Revenues from parking fees are on the rise in Breckenridge with the use of new, more advanced technology credited with improving parking enforcement and efficiency in town.
A series of solar-powered pay kiosks along with an
automated license plate reader system have amped up parking rule enforcement in
Breck over the last year.
Following last year's launch of the license
plate reader system — technology that can recognize when a vehicle has violated
the three-hour parking limit — the number of parking tickets issued in
Breckenridge increased 38 percent.
The police department also reported a
78 percent increase in the number of three-hour parking warnings issued in town
from 2011 to 2012.
Before the system was implemented last year,
community service officers frequently walked upwards of six miles per day around
town using chalk to mark vehicles, and were generally only able to conduct
parking time-limit checks twice daily.
The majority of free parking
spaces in Breckenridge are subject to a three-hour time limit, intended to
ensure new spots regularly open up for shoppers and diners, town officials have
The system has also been able to spot stolen, missing or suspect
vehicles parked on Breckenridge streets by their license plate numbers, which
had been entered into the program's “hotlist.”
The license plate reader
system went active a few months before the new payment kiosks were installed.
The 13 pay-and-display machines, located at various pay-parking lots around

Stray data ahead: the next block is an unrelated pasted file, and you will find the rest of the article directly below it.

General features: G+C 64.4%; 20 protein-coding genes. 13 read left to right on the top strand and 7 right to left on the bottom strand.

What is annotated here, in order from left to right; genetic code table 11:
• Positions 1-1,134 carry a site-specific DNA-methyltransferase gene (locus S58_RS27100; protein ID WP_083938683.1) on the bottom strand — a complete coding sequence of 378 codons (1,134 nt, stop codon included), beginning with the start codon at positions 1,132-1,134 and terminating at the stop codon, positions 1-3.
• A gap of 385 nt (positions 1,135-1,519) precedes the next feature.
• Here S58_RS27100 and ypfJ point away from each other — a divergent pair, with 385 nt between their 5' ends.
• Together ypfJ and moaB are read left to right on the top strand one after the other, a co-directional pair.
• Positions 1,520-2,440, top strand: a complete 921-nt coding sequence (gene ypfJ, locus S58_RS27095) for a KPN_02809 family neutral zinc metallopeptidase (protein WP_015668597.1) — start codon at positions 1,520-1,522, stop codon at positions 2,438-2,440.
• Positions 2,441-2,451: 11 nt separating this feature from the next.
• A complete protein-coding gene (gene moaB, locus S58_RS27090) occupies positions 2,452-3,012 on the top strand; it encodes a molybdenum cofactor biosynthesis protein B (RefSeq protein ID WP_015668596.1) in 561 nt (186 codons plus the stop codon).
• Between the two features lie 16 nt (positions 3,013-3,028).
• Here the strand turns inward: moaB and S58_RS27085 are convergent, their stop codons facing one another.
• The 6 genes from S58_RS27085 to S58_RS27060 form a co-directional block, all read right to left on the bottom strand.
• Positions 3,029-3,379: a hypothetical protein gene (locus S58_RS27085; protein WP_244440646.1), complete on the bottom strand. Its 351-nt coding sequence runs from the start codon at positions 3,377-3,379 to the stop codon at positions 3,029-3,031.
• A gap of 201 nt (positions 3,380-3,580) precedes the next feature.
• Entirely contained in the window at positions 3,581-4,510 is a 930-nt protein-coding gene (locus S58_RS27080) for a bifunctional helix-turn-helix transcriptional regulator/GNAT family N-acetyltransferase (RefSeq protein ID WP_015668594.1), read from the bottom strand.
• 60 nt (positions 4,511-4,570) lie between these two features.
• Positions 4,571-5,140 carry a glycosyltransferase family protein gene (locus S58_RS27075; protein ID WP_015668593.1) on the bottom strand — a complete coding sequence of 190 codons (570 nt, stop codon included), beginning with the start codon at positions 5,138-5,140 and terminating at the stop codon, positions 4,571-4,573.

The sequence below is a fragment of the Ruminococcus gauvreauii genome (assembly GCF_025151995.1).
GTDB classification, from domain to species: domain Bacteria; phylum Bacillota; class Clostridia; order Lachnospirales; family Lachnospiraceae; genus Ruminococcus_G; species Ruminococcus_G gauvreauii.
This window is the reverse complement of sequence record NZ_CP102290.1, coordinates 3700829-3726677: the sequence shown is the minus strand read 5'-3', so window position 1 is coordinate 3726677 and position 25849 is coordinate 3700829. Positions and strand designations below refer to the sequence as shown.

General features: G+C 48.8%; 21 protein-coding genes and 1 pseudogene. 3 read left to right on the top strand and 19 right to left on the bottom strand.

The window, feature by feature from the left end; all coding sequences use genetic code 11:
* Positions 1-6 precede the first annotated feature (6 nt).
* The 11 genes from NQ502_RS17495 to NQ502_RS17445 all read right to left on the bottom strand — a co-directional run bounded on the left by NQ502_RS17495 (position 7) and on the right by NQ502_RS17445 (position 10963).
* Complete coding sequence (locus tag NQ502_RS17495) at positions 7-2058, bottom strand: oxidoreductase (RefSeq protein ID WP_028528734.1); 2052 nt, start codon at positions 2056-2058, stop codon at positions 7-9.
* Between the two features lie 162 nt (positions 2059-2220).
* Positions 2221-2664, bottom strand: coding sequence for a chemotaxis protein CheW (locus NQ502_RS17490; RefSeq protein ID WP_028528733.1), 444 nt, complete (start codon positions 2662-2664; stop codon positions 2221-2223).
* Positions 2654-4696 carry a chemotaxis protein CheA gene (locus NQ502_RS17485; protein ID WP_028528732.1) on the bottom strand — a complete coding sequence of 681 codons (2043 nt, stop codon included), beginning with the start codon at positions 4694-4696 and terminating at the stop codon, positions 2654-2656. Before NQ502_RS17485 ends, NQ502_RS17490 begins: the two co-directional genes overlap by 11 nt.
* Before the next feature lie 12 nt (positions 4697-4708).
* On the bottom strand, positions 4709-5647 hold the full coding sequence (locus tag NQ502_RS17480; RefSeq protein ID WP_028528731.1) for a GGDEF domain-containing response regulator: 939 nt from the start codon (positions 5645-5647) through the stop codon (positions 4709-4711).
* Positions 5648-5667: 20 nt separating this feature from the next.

town, process credit cards in real time, increasing revenues once lost when
cards declined, officials with the Breckenridge Police Department said.
“Our new pay-parking machines have really been an improvement,” police
chief Shannon Haynes said. “We haven't had any machine failures and we've seen
an increase in revenue data and reporting. Those have just been a complete
turnaround for the parking program.”
The new machines are also easier
for customers to use and designed to function in sub-zero temperatures. Although
powered by solar energy, the machines passed the cold weather test in
Breckenridge earlier this month, when temperatures fell to -20 and the machines
reportedly continued to operate without problems.
The older pay kiosks,
replaced in November, were falling into disrepair, Breckenridge officials said.
Parking is an ongoing topic of debate in Breck, with lots and street
spaces frequently approaching capacity on busy winter weekends.
Breckenridge Town Council has added the issue to its list of top priorities for
2013, commissioning staffers to do an analysis of the town's current parking
system to determine whether the existing lots are the best use of land.
But town leaders have been vague on possible solutions and this summer
face the loss of 17 existing parking spaces from the Tiger Dredge Lot with the
construction of a new roundabout at the intersection of Four O'Clock Road and
Members of the town council say the town's parking problems
are still on the radar and that the town is considering possible locations for
new parking reserves.
“That little Exchange parking garage is a really
nice neighborhood parking solution, and we've been looking hard at whether or
not there's a couple of other places around town to have a similar solution,”
Councilwoman Wendy Wolfe said. “It's musical chairs on the parking. It's a big
Wolfe said she hopes to see any parking places lost replaced
elsewhere as the town develops.
Posted for Nancy Yearout
RE/MAX Properties of the Summit